Article Title:The colourful language of
Author or Credit:Larry Jenkins
Published on:30th June 2007 - 04:11 pm
Story ID:4496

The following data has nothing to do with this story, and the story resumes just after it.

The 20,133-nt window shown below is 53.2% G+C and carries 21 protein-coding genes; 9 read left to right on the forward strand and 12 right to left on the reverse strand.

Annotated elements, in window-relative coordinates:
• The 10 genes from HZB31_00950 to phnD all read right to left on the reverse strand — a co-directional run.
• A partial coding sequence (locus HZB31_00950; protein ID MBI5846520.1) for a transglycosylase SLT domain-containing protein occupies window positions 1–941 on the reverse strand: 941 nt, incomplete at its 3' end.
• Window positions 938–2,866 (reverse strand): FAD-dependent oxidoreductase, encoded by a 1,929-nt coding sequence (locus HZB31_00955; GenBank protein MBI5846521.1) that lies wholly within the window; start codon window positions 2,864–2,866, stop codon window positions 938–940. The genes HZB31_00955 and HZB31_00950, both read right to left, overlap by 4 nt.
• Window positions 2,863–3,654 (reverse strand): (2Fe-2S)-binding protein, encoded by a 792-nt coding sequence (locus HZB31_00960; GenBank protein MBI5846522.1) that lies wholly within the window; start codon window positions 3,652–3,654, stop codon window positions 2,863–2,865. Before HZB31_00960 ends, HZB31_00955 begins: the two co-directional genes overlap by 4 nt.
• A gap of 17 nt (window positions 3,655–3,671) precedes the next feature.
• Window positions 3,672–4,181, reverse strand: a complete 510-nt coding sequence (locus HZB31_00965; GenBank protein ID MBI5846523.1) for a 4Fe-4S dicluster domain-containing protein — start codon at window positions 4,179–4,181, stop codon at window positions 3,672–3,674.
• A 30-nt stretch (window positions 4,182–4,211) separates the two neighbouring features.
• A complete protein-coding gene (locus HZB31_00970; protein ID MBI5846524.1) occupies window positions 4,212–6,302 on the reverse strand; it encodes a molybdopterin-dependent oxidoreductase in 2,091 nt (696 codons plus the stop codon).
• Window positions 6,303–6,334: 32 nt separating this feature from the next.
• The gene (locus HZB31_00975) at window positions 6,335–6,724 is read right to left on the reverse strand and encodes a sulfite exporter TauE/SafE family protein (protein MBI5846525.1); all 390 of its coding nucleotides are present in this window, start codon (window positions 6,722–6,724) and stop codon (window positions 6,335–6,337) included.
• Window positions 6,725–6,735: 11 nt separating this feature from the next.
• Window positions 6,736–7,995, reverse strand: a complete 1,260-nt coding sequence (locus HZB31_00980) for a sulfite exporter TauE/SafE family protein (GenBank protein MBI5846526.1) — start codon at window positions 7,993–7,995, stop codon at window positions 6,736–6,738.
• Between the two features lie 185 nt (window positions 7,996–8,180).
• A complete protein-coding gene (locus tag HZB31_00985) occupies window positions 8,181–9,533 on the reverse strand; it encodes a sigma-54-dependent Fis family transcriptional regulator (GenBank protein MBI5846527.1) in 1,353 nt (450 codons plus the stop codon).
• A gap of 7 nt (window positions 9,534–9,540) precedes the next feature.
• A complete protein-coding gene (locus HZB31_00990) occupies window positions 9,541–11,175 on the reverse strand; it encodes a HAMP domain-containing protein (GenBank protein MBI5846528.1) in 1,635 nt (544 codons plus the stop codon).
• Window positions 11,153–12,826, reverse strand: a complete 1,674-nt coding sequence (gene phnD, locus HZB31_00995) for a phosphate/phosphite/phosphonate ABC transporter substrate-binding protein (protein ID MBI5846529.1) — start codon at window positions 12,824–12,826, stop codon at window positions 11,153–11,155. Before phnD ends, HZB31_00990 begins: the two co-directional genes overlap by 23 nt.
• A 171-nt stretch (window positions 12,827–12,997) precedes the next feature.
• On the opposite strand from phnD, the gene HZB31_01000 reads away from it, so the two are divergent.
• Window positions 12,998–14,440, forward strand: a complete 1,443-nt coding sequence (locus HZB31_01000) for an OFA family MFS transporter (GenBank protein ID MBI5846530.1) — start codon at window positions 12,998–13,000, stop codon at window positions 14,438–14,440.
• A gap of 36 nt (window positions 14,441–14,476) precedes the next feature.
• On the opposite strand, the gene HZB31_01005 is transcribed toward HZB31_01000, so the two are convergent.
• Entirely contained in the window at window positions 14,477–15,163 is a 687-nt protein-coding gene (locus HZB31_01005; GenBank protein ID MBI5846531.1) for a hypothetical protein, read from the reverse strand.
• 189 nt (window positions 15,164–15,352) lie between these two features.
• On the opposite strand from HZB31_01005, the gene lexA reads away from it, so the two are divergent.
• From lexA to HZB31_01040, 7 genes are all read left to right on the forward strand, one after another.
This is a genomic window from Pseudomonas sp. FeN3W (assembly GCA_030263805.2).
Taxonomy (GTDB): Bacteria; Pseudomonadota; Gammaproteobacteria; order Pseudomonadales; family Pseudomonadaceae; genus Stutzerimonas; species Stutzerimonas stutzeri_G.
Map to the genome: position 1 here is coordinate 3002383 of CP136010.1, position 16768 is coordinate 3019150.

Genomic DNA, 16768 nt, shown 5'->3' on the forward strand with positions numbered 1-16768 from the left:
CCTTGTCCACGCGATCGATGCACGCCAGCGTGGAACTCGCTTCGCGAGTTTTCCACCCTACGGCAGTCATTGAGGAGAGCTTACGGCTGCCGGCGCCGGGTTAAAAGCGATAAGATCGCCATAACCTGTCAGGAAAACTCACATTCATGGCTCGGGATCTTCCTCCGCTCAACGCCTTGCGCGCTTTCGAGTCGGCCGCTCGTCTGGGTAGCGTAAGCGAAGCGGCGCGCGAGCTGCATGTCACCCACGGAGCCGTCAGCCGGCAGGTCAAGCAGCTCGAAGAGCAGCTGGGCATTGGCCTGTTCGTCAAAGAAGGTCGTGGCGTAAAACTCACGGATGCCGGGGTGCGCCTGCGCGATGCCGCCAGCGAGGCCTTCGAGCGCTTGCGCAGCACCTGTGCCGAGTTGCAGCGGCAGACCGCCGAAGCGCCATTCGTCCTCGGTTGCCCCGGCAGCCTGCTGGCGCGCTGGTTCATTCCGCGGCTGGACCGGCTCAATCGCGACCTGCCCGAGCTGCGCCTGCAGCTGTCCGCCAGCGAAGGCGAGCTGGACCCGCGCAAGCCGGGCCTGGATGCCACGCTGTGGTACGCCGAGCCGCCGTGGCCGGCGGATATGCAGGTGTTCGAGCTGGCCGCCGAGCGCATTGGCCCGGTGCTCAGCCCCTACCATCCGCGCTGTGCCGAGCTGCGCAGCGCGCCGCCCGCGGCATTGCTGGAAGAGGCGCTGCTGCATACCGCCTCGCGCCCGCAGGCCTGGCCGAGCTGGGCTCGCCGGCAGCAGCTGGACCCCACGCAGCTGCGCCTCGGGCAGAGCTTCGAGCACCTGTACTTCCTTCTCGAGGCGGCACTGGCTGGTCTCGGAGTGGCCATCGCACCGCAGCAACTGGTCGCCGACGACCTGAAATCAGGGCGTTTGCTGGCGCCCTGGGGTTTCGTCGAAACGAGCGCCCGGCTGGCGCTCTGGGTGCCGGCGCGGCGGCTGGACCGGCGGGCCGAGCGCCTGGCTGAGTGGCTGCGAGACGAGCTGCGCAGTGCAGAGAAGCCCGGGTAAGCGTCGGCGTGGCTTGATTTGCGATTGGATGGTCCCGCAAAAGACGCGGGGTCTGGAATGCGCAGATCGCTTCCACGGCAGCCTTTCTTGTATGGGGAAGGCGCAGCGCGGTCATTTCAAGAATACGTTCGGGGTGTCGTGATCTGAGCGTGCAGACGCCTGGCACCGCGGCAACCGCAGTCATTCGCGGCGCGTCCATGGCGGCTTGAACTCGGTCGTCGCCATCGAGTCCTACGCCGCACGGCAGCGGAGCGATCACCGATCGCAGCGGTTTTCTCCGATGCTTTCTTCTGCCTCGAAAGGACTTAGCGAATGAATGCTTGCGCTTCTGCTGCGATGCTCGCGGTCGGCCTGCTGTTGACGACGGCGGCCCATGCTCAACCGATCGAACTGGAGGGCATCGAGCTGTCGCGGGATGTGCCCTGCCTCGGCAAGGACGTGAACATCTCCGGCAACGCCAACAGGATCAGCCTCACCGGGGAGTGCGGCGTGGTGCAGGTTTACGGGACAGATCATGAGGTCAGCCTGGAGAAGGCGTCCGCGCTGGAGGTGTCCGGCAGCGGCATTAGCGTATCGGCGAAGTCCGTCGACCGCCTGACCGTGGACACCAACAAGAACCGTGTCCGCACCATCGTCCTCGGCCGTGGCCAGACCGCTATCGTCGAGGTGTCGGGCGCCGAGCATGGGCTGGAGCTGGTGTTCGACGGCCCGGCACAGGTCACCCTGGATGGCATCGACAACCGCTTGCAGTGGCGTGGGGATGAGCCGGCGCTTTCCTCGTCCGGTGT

Text:Review: “Decadence” by Steven Berkoff Jennifer Ward-Lealand, Michael Lawrence Directed by Paul Gittens Musgrove Studio, Maidment Theatre Steven Berkoff, for those who haven't heard of him, was seen as the anarchist of British theatre in the seventies and eighties. His plays in those days, performed by the London Theatre Group, which he founded in 1968, usually had one-word titles: “East”, “West”, “Greek”, “Decadence”, but occasionally expanded to three: “Sink the Belgrano”, “Sturm und Drang”. All were iconoclastic, all were savage pokes at the society in which he still lives, laced with a unique brand of venom that often leaves audiences stupefied with laughter – or horror. As an actor, too, his rebellious energy always coloured performances as Shakespeare's Hamlet, Macbeth, Richard II and, most particularly, as Coriolanus. “Decadence” on one level can be considered a diatribe against the British class system, on another a ridiculing of the lower classes, on another an exercise in verbage so clever and overwhelming it actually brings on nausea and a headache. The “f” word, the “c” word, and every other provocative word appear over and over and over and over, and in verse, in the tradition of Moliere, the playwright Berkoff most often brings to mind. If his plays fit into accepted genre, then farce is the category. I can remember being stunned and shocked by this onslaught of pornographic language when I saw “Decadence” in its first season. The effect of it now, twenty odd years later, is almost as suffocating. But it's not only the syntax, it's the effect of being constantly bombarded with more information than we need to know about Steve/Les and Helen/Sybil – and not for a minute being able to get away from it, nor wanting to. The play takes on an organic character which slowly mesmerizes and devours its audience, as does its eponymous state of being. Paul Gittens has the measure of his playwright and his actors. This is a production of international standard. Both Jennifer Ward-Lealand and Michael Lawrence are virtuosi, each with death-defying courage and nerves of steel. In all of the set-pieces that, while seemingly carrying forward the thin plot, actually push the performers to the absolute edge, the pair are in complete control while appearing to abandon sanity. The famous hunt scene, with Jennifer astride Michael as her “steed” driving him in orgiastic frenzy, her mane flying, eyes blazing, ejaculating bloodthirsty obscenities like some unhinged Valkyrie as she closes in for the kill, has to be experienced to be believed. The actual amount of energy this piece requires must leave the performers prostrate afterwards. If I have a quibble, as the upper class pair, the actors could be a little more laconic. Andrew Malmo's lighting and John Parker's couch onstage (being flogged off at the end or the run) were the only accoutrements, oh, and some subtle sound effects. “Decadence” is stripped back to language, though, conversely, as a radio play it wouldn't work. It is a work for the stage (though it has been filmed with Joan Collins and Berkoff) and one needs to see the action and the faces of the characters. Larry Jenkins - 30th June 2007    
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